Tackling tax evasion
Tackling tax evasion
Increasing tax revenue without raising taxes
For the last decade, the HMRC has estimated that at least 6% of tax revenue (around £33 billion) goes uncollected every year. Dr Arun Advani researched tax compliance and the long-term effects of tax audits, to determine whether simple changes to tax administration could reduce the amount of revenue lost to the government. His findings encouraged the UK government to approve resourcing for more HMRC auditors, which has potential to bring in billions in additional tax revenue. The recommendations have attracted interest from tax administrators in Ethiopia, New Zealand, Norway, India and South Africa.
The UK ‘tax gap’ – the difference between tax revenue owed and tax revenue received – runs into billions every year. Yet the number of audits undertaken by the HMRC had declined over the past fifteen years. The team wanted to understand whether more and better targeted audits could help to reduce the tax gap and bring in more revenue. The research showed that if HMRC had additional resources to allow for more targeted audits to be carried out, then the rise in collected tax could be huge.
Dr Advani and the team undertook two main strands of research:
Identifying which groups were the least compliant amongst those making self-assessment tax returns
Monitoring how audits affect the behaviour of non-compliant taxpayers
The research found that just over a third of self-assessment taxpayers under-report their income. Just 4% of self-assessment taxpayers account for more than 40% of the missing revenue. Non-compliance is greatest among men, and in the hospitality and transport industries. Particular income sources, such as self-employment, have higher rates of non-compliance, but this problem is reduced when incomes are also reported by third parties. Crucially, they found that people who were audited continue to pay higher taxes not only immediately following the audit, but for five to eight years afterwards.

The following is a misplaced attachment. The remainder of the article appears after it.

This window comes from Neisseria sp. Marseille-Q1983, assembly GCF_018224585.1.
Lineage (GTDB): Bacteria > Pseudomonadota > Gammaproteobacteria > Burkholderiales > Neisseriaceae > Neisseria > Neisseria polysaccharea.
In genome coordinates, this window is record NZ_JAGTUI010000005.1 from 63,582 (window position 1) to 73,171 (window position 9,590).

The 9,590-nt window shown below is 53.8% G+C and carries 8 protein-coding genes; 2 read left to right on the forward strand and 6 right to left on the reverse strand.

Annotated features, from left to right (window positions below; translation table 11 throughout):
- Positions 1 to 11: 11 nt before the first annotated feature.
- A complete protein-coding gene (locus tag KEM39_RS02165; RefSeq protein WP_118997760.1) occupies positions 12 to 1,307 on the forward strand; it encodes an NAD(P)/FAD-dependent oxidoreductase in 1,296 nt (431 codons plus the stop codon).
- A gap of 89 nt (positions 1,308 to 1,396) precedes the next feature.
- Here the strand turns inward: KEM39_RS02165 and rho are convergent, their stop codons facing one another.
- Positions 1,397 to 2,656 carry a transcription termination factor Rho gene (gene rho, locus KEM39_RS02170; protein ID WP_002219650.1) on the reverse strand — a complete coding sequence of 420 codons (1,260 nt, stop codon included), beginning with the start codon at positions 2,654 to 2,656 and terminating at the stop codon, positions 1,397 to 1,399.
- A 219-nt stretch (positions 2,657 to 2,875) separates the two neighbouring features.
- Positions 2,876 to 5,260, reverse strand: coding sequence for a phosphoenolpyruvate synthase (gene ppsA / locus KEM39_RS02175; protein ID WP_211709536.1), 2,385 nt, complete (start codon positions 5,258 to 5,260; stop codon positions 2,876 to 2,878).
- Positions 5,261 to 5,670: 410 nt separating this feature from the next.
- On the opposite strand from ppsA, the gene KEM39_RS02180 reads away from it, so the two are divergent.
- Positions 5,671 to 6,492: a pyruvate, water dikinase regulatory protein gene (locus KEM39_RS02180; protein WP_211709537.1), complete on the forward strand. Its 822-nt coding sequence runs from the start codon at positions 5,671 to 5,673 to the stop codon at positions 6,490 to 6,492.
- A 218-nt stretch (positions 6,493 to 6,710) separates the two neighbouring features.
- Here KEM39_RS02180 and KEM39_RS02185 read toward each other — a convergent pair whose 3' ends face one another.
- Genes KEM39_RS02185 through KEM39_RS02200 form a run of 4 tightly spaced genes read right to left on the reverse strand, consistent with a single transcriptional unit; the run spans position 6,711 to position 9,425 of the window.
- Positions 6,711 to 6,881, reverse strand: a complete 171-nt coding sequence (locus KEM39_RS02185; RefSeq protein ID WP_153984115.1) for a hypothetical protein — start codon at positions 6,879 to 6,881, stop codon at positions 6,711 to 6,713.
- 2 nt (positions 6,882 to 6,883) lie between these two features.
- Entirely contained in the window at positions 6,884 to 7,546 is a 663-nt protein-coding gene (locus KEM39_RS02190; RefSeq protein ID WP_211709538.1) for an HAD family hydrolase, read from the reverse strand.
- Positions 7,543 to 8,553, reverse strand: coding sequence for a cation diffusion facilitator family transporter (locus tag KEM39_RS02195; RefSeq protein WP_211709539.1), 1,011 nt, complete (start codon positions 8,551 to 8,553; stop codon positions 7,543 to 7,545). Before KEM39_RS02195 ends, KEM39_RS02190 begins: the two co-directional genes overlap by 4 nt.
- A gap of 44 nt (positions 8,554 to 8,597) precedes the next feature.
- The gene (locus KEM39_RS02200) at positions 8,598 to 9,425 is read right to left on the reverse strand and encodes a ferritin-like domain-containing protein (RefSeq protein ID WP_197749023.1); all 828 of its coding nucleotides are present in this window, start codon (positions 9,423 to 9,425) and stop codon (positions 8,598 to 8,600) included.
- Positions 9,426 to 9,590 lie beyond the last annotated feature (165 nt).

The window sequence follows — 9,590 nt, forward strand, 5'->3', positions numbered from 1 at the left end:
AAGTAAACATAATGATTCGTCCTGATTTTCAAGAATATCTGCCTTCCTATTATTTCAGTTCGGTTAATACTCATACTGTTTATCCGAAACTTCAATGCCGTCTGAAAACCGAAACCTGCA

Through meetings and panel discussions, Dr Advani encouraged UK policymakers to implement more and better targeted audits to significantly improve tax compliance. His engagement led to the inclusion of resources to employ 1,300 additional auditors in the spring 2020 Budget. Estimates suggest that these additional auditors will bring in an average of £770 million per year in extra revenue (almost £600,000 per auditor).
The Labour Party’s Fair Tax Programme, launched before the general election in 2019, promised to commit the resources for 200,000 more targeted tax audits per year based on Dr Advani’s advice. Tax Justice UK drew on Dr Advani's work in its Manifesto for Tax Equality, published during the election, to encourage a hard line on tax inequality and compliance. Dr Advani has also presented his findings to policymakers looking to improve tax compliance in Ethiopia, New Zealand, Norway, India and South Africa.
See more of Dr Advani's projects and publications
Discover Dr Advani's recent work on the introduction of a 'wealth tax'
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